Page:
'Animal' story of George Steele's whole life
BERTRAND HEBERT - For SLAM! Wrestling
Most wrestling books about wrestlers from the generation of Jim Myers -- or if you prefer George "The Animal" Steele -- usually follow the pattern of high school, football and then wrestling. The recently-published story of his life, simply titled Animal, written with Jim Evans, does not shy away from that concept.
What is different is that this book is more about on how Jim Myers went from student with dyslexia to a respected professor and coach and part-time pro wrestler than anything else. As he said to me when I got the book from him: "It's not just the story of my wrestling career, it is the story of my life, even if wrestling was a big part of my life. It was not always easy to re-live."
The story is different from most books as George Steele was the exception from the rule; he never quit his real job as teacher and coach, wrestling mainly in the summer months, building money-drawing programs with some of the biggest stars of the era like Bruno Sammartino. He was actually 48 years old when he finally retired as a teacher and worked full-time for the WWF. As he says, the money was just too good at this point.
This is the era most fans remember, with Myers as the lovable Animal, sporting the green tongue, eating turnbuckles for lunch, smitten by the beautiful Miss Elizabeth and having the "Mine" teddy bear as a gimmick. In fact, the story not in the book I would have loved to hear is how Mine came to be and if it was a financial success for him. Mine is on the cover of the book, but it is his only appearance.
The chronological aspect of the book gets a little confusing at time until the authors finally decides to let us know that they will not be telling stories in any particular order. Then the book hit his stride and finally opens up, as if you were sitting with him at a table having dinner and just talking about his life and his career.
You finally get a feeling for the man I met for the first time at the Pro Wrestling Hall of Fame induction weekend on May 18. By the way that is one of the great stories in the book about how the Animal first met Tony Vellano and how the Pro Wrestling Hall of Fame came to be in existence in Amsterdam, New York.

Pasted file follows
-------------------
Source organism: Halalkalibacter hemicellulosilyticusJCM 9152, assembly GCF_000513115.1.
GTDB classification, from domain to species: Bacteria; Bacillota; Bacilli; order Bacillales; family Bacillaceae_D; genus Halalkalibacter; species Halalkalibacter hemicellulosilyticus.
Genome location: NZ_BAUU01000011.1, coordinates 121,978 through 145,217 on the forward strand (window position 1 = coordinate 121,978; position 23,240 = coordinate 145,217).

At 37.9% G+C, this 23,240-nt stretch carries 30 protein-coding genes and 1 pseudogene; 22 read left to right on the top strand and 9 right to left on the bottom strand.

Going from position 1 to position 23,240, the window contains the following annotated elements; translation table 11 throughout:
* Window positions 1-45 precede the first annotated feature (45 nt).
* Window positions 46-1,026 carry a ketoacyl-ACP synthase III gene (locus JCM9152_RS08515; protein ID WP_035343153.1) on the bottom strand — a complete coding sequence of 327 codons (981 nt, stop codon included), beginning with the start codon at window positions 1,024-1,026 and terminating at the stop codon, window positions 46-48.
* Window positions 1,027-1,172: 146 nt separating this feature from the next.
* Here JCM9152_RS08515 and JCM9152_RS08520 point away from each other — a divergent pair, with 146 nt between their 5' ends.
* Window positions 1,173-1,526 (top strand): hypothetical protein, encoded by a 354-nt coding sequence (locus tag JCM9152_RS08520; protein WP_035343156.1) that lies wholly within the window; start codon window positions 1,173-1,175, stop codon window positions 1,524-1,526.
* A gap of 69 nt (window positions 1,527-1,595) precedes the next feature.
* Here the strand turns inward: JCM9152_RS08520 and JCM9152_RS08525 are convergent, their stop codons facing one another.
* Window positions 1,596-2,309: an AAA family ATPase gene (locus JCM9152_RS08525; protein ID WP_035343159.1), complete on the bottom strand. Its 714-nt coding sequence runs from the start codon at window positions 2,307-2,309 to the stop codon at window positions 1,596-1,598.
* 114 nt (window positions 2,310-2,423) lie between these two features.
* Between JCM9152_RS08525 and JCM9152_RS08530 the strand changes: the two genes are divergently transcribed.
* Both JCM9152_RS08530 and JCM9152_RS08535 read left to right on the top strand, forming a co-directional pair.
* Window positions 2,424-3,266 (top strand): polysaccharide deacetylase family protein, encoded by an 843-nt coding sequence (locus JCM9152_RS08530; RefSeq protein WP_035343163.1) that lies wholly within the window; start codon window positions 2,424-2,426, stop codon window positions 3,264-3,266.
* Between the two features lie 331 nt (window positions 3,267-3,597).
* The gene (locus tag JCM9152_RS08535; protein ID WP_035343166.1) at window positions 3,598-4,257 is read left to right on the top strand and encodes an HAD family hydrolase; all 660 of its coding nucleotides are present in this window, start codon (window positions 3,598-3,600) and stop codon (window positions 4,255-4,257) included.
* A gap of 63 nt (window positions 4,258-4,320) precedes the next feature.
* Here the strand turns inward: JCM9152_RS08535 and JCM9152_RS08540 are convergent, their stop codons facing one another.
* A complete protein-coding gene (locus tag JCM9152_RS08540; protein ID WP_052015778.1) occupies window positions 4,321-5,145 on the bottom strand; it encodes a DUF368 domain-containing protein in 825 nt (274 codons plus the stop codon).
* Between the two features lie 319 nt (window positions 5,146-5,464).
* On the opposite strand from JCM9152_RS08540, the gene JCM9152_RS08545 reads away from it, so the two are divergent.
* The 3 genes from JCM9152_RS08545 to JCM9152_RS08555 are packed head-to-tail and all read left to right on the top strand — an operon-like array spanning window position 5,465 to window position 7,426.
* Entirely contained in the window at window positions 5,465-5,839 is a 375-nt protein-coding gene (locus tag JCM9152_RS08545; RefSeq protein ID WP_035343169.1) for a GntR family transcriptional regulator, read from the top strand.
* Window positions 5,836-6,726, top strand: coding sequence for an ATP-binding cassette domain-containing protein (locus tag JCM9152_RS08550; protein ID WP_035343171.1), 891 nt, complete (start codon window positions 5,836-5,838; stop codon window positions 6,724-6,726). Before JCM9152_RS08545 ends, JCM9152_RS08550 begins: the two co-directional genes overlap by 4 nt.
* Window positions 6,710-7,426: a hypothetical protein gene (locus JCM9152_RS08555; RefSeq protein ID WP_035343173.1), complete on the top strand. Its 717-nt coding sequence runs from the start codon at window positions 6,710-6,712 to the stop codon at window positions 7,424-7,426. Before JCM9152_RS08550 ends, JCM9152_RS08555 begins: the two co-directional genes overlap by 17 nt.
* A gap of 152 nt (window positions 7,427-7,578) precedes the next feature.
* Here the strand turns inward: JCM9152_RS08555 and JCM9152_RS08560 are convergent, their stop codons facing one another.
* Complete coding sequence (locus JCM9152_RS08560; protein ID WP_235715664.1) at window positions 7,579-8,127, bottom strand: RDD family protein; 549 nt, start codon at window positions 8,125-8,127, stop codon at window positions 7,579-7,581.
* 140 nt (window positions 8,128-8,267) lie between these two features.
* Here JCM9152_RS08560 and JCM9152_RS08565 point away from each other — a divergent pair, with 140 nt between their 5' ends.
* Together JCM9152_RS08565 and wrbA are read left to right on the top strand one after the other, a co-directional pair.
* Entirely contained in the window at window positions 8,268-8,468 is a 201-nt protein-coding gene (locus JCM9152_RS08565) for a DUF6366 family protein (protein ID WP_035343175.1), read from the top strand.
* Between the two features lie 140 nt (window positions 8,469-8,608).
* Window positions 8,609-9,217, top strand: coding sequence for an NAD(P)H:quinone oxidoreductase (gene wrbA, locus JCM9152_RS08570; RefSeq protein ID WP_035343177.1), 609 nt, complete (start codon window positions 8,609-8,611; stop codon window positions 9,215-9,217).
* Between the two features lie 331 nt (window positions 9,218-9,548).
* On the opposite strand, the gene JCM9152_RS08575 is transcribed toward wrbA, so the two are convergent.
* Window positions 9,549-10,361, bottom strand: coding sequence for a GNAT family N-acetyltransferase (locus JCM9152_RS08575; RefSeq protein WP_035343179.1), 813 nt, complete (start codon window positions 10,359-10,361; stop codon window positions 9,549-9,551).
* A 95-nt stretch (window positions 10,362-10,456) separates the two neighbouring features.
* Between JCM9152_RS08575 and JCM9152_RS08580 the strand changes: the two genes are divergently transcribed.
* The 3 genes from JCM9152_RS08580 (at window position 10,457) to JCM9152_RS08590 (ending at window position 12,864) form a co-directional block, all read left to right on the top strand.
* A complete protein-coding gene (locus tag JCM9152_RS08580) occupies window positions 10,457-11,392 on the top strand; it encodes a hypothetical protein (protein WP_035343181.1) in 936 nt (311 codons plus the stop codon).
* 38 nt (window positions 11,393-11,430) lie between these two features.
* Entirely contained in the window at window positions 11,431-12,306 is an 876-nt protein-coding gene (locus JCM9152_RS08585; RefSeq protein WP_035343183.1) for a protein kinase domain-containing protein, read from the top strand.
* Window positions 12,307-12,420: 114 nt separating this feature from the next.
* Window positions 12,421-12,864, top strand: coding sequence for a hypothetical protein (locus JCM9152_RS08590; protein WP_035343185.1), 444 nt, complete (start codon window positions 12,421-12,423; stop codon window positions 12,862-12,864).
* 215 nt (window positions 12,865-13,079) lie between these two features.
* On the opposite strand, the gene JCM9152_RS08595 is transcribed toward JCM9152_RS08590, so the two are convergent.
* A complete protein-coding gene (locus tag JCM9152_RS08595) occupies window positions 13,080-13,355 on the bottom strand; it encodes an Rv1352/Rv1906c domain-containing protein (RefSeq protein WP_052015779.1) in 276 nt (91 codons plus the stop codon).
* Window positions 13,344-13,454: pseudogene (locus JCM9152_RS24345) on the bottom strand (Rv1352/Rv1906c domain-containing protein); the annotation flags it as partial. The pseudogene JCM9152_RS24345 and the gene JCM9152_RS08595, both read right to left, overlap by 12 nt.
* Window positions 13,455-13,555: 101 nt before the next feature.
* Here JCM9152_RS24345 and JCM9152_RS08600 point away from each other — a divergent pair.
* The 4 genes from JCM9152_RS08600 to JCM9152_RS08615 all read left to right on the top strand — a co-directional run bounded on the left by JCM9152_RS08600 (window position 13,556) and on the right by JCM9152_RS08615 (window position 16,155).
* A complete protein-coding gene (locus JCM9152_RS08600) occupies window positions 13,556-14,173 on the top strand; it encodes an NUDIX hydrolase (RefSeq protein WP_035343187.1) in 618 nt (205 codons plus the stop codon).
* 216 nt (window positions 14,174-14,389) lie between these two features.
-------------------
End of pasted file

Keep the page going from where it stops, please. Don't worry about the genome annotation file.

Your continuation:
Fans will love how he spends many pages detailing his run with Randy Savage and how what we saw on television was sometimes real reactions from people playing characters that were so close to home that they did not easily differentiate reality and pro wrestling. I think for today's fan that the most interesting lesson from back then, not everything was part of the original written word from the office, a lot of what we love about pro wrestling back then was gut and instinct reactions from the performers. He also understands, that he was part of the past and was hanging with the young superstars who were going to change the industry. I would have loved to be the fly on the wall when he literally trashed Randy's ideas for their matches.
I knew a lot about his career but his journey is very inspiring as the football field at Madison Height now sports his name -- quite the accomplishment for someone who was always considered dumb while in high school because of his dyslexia.
The book is a little shy on the wrestling side, as if he was trying to make sure he was not boring us with his old war stories. The years he spend as an agent for WWF are barely touched as you can sense he would have rather be one of the boy rather than management. Still there is plenty of good stuff like how Tensai (Wayne Bloom) was almost the son of George Steele because he had a lot of chest hair and how he was first introduce as Prince Albert.
The most interesting part for me was how the IWA, through George Cannon, tried to steal him away from the WWWF at the time, as it was making their play to go national and take over in the New York territory. The creation of the IWA by Eddie Einhorn in 1975 is for the first time I can recollect presented as a real threat to Vince McMahon Sr. in New York and is a venture I wish someone would write the complete history of in a book. There is also a lot more like how George "The Animal" Steele had a role in the Detroit Tigers winning the 1984 World Series, and if that does not give you the urge to pick up the book I do not know what will!
Or maybe you want to know more about George Steele's part in an Academy award-winning movie directed by Tim Burton? The story of how he became part of the movie Ed Wood is a fun one that will appeal to everyone.
Life was not always rosey for the Animal, and we get a glimpse in his life when he was diagnosed with Crohn's disease, basically given a death sentence. He shares how he hit bottom, thinking of ending his own life, and then his salvation by finding God and living life to the fullest.
Married for 58 years, his wife gets credit for keeping the Animal grounded, reminding him at the end of every summer: "Time to get Jim out of the box and get George back in."
If there was ever a cartoon character in wrestling, it was George "The Animal" Steele, so if you ever wondered what was real and who was the man playing that character, come and get a glimpse behind the curtain at the real life of Jim Myers.
May 28, 1999: George "The Animal" Steele
Previous SLAM! Wrestling book reviews
Bertrand Hebert is the co-author of Mad Dogs, Midgets and Screw Jobs: The Untold Story of how Montreal Shaped the World of Wrestling, with Pat Laprade, which was released in February by ECW Press.